Augmented reality is a technology that allows digital content to be superimposed virtually onto a user’s view of the real world. In the case of Pokemon Go, the device used to view the digital content was an iPhone. However, other major players in the augmented reality space include Microsoft’s HoloLens and Google’s Google Glass. Although augmented reality seems like a new technology, this technology dates back to 1968 when Ivan Sutherland developed the first head-mounted display system that overlaid computer-generated graphics of basic wireframe drawings (Augment, 2016). It’s interesting that since its humble beginnings, augmented reality has had an intertwined relationship with wearable technology. And since its founding in 1968, augmented reality has exploded into a major tech business, acquiring $1.1 billion in investment just this past year alone (Augment, 2016).

Before we circle back to the sports media industry, it’s valuable to explore the supertrends surrounding the rise of augmented reality using Pokemon Go as a case study. The three supertrends at play here are technological progress, economic growth, and deculturation. Technological progress, not only a supertrend but also a superforce, is described in Edward Cornish’s book Futuring as the growing capability of humans to achieve their purposes. Technological progress is easily visible when looking back on human evolution. There was the colonial age, industrial age, and now the information age. However, after the turn of the 21st century the technological revolutions occurring are less to achieve human purposes and more to supplement an easy life. This craving of supplemental content in the real world is the foundation of the augmented reality technology. The next supertrend at play here is economic growth. As mentioned above, Pokemon Go has been downloaded 500 million times to date. The ability to monetize something 500 million times is economic growth on a global level. This, paired with the 1.1 billion dollars that was invested in AR and VR technologies this past year, make for some major economic growth. The final supertrend at play in the world of augmented reality is deculturation. Deculturation is Edward Cornish’s sixth and final supertrend, and is defined as the loss of traditional culture. There is an argument to be had that augmented reality will lead to deculturation because as the popularity of augmented reality grows, the traditional world we live in will be constantly supplemented with digital virtual content.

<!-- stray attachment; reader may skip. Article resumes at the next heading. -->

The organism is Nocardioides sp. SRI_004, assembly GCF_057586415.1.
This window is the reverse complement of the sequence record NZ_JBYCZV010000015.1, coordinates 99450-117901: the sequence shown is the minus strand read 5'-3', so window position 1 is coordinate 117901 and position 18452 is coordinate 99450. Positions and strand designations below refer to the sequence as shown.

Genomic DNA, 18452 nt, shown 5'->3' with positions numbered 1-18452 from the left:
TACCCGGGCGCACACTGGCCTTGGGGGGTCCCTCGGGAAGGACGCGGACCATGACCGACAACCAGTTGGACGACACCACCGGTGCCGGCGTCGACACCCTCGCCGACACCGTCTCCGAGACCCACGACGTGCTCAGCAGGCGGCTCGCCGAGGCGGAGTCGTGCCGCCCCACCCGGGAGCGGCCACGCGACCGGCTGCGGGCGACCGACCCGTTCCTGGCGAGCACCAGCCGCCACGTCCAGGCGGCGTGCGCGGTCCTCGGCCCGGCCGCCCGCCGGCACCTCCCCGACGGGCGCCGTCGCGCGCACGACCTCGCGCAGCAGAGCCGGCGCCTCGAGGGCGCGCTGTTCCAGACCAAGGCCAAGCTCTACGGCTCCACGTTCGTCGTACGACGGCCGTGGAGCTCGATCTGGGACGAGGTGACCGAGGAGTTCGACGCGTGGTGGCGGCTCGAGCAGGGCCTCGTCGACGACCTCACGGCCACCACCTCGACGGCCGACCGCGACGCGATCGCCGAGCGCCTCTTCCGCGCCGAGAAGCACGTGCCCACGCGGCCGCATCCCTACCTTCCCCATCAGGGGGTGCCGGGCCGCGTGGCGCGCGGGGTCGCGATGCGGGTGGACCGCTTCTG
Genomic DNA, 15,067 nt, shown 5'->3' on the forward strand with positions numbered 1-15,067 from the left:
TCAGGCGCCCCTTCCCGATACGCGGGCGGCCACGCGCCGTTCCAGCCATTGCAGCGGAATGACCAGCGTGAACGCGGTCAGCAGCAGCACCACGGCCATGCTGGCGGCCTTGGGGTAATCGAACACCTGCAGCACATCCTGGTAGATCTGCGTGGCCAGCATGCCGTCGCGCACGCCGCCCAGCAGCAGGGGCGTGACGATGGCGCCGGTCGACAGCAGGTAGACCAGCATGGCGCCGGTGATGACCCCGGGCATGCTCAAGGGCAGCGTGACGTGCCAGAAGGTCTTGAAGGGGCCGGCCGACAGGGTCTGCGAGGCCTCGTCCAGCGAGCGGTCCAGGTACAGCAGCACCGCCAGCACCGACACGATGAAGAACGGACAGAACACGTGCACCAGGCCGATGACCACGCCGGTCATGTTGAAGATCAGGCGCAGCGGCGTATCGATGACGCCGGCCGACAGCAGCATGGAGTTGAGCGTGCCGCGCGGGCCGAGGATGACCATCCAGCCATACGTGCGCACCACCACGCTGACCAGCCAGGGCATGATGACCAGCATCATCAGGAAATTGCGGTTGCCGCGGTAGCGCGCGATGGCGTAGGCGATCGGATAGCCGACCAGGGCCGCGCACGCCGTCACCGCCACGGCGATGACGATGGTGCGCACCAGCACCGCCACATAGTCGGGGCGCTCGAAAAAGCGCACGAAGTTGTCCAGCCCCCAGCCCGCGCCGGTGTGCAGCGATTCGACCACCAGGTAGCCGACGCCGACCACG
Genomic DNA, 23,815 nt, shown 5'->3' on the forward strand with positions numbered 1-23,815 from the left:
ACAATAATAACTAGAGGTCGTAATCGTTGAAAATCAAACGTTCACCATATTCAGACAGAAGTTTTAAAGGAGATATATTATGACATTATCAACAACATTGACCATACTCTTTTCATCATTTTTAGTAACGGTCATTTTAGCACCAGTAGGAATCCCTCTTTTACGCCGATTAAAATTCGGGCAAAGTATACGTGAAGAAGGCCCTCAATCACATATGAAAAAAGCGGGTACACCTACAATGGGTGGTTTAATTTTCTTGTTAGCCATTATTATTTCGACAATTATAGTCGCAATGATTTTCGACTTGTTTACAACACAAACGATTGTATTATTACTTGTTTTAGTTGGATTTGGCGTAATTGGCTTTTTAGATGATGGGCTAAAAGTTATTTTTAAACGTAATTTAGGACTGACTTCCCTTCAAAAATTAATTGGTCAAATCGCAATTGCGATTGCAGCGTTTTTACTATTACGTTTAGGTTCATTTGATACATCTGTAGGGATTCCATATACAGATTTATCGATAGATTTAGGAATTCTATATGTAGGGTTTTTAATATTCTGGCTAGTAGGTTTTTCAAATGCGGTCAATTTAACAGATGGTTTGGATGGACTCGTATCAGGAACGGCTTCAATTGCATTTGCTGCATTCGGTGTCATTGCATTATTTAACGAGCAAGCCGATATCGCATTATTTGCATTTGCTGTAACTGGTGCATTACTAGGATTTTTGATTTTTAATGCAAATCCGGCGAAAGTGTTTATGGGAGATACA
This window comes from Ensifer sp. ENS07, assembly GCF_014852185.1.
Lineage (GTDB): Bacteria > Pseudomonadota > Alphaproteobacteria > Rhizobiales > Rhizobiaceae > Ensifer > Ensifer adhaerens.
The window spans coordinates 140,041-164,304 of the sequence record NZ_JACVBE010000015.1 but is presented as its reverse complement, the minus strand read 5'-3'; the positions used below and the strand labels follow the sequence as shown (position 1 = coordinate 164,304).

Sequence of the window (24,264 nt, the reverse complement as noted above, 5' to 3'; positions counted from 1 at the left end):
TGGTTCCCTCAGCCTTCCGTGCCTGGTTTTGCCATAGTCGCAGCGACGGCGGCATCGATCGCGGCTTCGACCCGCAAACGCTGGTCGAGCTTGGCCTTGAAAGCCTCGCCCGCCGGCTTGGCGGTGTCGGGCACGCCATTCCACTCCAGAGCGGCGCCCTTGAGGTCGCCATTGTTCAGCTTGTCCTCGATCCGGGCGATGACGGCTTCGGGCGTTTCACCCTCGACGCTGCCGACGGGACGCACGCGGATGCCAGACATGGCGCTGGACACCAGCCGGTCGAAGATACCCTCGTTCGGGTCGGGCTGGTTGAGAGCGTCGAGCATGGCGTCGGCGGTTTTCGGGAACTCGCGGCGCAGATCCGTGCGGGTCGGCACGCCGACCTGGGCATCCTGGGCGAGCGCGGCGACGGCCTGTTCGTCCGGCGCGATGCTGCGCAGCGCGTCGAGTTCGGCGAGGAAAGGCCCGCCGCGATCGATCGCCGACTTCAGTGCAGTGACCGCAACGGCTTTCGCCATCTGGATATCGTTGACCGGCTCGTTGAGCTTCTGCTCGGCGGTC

So what’s actually happening? Augmented reality has introduced media consumers to the idea of digital content that supplements the real world. In essence, it has created a ‘gamification’ of the real world. Gamification is the process in which the best aspects of video games are brought to the real world through augmented reality technologies. Pokemon Go was the first example, on a global scale, of the potential success that gamification in the real world can achieve. Gamificiation has begun, admittedly slowly, in the sports media world. However, it has the potential to make an impact on the entire sports media landscape.